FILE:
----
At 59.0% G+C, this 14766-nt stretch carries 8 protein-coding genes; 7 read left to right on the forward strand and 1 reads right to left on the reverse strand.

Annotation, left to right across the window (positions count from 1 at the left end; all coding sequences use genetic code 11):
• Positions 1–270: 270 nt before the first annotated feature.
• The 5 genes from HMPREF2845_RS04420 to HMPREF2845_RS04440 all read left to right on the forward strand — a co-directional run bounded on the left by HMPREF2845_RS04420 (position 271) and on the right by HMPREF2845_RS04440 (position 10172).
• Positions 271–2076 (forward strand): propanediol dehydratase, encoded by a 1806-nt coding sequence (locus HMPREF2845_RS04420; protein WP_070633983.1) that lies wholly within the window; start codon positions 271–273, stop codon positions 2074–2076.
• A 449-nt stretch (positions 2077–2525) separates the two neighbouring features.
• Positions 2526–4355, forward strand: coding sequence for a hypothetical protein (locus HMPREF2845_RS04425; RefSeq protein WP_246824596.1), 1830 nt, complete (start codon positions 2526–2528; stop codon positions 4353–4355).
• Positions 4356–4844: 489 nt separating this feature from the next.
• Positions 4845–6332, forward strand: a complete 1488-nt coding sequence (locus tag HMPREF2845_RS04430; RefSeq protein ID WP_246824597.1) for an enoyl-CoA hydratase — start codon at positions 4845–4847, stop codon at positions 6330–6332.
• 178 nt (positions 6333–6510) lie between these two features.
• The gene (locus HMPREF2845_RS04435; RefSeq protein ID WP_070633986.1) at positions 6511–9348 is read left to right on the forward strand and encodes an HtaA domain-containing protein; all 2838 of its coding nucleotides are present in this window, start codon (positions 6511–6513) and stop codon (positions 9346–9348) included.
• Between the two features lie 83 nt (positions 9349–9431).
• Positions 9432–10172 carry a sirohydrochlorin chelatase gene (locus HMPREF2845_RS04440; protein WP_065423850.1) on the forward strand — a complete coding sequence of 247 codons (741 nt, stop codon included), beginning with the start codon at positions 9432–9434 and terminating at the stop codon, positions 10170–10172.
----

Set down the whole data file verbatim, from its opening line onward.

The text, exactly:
At 59.0% G+C, this 14766-nt stretch carries 8 protein-coding genes; 7 read left to right on the forward strand and 1 reads right to left on the reverse strand.

Annotation, left to right across the window (positions count from 1 at the left end; all coding sequences use genetic code 11):
• Positions 1–270: 270 nt before the first annotated feature.
• The 5 genes from HMPREF2845_RS04420 to HMPREF2845_RS04440 all read left to right on the forward strand — a co-directional run bounded on the left by HMPREF2845_RS04420 (position 271) and on the right by HMPREF2845_RS04440 (position 10172).
• Positions 271–2076 (forward strand): propanediol dehydratase, encoded by a 1806-nt coding sequence (locus HMPREF2845_RS04420; protein WP_070633983.1) that lies wholly within the window; start codon positions 271–273, stop codon positions 2074–2076.
• A 449-nt stretch (positions 2077–2525) separates the two neighbouring features.
• Positions 2526–4355, forward strand: coding sequence for a hypothetical protein (locus HMPREF2845_RS04425; RefSeq protein WP_246824596.1), 1830 nt, complete (start codon positions 2526–2528; stop codon positions 4353–4355).
• Positions 4356–4844: 489 nt separating this feature from the next.
• Positions 4845–6332, forward strand: a complete 1488-nt coding sequence (locus tag HMPREF2845_RS04430; RefSeq protein ID WP_246824597.1) for an enoyl-CoA hydratase — start codon at positions 4845–4847, stop codon at positions 6330–6332.
• 178 nt (positions 6333–6510) lie between these two features.
• The gene (locus HMPREF2845_RS04435; RefSeq protein ID WP_070633986.1) at positions 6511–9348 is read left to right on the forward strand and encodes an HtaA domain-containing protein; all 2838 of its coding nucleotides are present in this window, start codon (positions 6511–6513) and stop codon (positions 9346–9348) included.
• Between the two features lie 83 nt (positions 9349–9431).
• Positions 9432–10172 carry a sirohydrochlorin chelatase gene (locus HMPREF2845_RS04440; protein WP_065423850.1) on the forward strand — a complete coding sequence of 247 codons (741 nt, stop codon included), beginning with the start codon at positions 9432–9434 and terminating at the stop codon, positions 10170–10172.